Joël Robuchon is one of the world's most iconic figures when it comes to food and has recently passed away at the age of 73 due to cancer, according to the BBC.
Throughout his career, he has built a respected and proud culinary empire, amassed 28 Michelin stars at his restaurants worldwide, hosted a successful French cooking show to debunk the myths of fine dining, served as Gordon Ramsay's mentor, and earned many awards and honorifics, chief among was the Meilleur Ouvrier de France (Best Craftsmen of France) in the field of culinary arts when he was at the age of 31 in 1976.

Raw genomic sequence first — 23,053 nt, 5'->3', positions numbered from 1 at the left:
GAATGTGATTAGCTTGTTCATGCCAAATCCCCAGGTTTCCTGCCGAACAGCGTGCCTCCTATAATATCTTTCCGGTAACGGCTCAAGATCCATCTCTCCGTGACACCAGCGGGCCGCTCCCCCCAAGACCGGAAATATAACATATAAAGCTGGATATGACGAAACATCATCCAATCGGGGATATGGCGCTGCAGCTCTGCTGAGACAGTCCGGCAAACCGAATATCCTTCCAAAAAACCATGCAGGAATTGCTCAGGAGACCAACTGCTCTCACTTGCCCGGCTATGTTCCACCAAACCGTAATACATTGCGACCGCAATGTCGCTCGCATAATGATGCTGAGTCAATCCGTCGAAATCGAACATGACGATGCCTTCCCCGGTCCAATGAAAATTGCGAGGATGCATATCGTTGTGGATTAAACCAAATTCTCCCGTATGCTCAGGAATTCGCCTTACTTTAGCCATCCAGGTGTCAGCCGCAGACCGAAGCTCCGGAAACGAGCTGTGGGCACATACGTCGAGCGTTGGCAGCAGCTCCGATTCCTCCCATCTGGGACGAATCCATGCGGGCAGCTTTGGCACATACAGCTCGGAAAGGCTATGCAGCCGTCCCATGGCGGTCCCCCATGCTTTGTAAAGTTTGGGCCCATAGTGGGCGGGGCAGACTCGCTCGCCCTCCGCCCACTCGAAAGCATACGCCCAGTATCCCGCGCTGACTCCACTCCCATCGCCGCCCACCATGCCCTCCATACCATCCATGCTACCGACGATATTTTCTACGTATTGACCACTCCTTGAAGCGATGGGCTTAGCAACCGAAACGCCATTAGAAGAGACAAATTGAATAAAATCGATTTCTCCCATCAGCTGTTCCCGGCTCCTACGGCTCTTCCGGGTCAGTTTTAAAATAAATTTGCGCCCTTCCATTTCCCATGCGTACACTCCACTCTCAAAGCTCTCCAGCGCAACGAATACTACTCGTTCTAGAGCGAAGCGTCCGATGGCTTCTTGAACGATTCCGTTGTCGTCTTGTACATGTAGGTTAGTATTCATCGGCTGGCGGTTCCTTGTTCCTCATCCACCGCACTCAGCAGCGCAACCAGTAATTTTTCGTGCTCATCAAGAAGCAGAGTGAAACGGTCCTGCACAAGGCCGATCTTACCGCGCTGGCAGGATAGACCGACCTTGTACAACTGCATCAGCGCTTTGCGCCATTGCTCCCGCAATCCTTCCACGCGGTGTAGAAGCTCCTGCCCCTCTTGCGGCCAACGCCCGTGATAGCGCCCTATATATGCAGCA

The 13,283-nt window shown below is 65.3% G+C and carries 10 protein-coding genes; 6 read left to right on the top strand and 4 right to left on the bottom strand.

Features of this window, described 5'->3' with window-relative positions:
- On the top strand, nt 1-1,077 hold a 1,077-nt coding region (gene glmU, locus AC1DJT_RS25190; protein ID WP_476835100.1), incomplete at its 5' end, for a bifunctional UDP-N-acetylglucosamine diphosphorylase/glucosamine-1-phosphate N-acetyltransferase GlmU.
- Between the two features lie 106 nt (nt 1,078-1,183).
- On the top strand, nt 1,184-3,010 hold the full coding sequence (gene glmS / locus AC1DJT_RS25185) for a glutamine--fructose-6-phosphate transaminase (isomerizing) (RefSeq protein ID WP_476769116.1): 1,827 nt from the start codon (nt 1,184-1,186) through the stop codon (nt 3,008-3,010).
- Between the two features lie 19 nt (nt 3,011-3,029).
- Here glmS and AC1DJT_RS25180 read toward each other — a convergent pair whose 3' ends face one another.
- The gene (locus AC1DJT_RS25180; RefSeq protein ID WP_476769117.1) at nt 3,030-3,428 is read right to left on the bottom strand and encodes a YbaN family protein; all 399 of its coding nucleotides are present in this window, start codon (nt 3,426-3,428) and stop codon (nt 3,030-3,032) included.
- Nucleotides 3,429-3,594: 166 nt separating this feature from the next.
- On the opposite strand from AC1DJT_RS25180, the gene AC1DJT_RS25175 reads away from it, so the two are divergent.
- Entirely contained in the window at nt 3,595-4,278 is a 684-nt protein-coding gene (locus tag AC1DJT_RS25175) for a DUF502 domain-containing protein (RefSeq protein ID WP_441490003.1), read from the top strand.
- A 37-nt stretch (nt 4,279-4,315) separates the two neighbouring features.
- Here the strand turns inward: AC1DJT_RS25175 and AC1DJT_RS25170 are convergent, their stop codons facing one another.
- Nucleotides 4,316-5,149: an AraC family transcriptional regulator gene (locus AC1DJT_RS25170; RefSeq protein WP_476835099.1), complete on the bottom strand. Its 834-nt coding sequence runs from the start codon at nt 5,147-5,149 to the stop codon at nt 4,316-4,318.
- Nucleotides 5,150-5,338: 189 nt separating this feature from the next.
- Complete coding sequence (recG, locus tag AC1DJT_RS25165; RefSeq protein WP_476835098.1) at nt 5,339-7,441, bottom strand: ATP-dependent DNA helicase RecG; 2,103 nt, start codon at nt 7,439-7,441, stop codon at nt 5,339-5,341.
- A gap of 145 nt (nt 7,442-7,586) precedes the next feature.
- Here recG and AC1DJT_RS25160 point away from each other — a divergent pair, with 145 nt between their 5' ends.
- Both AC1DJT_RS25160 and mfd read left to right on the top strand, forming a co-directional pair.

It may be difficult to believe but Robuchon's rise to Michelin stardom began with the help of his mastery of mashed potatoes, or pomme purée in French. His desire to showcase how delicious a simple dish could be is a key characteristic of his cooking style, utilising the highest quality ingredients through top notch cooking skills to create excellence.
This dish helped him earned his Michelin credentials at his first restaurant, Jamin in Paris, in 1981, where he won a star every year consecutively for three years in a row.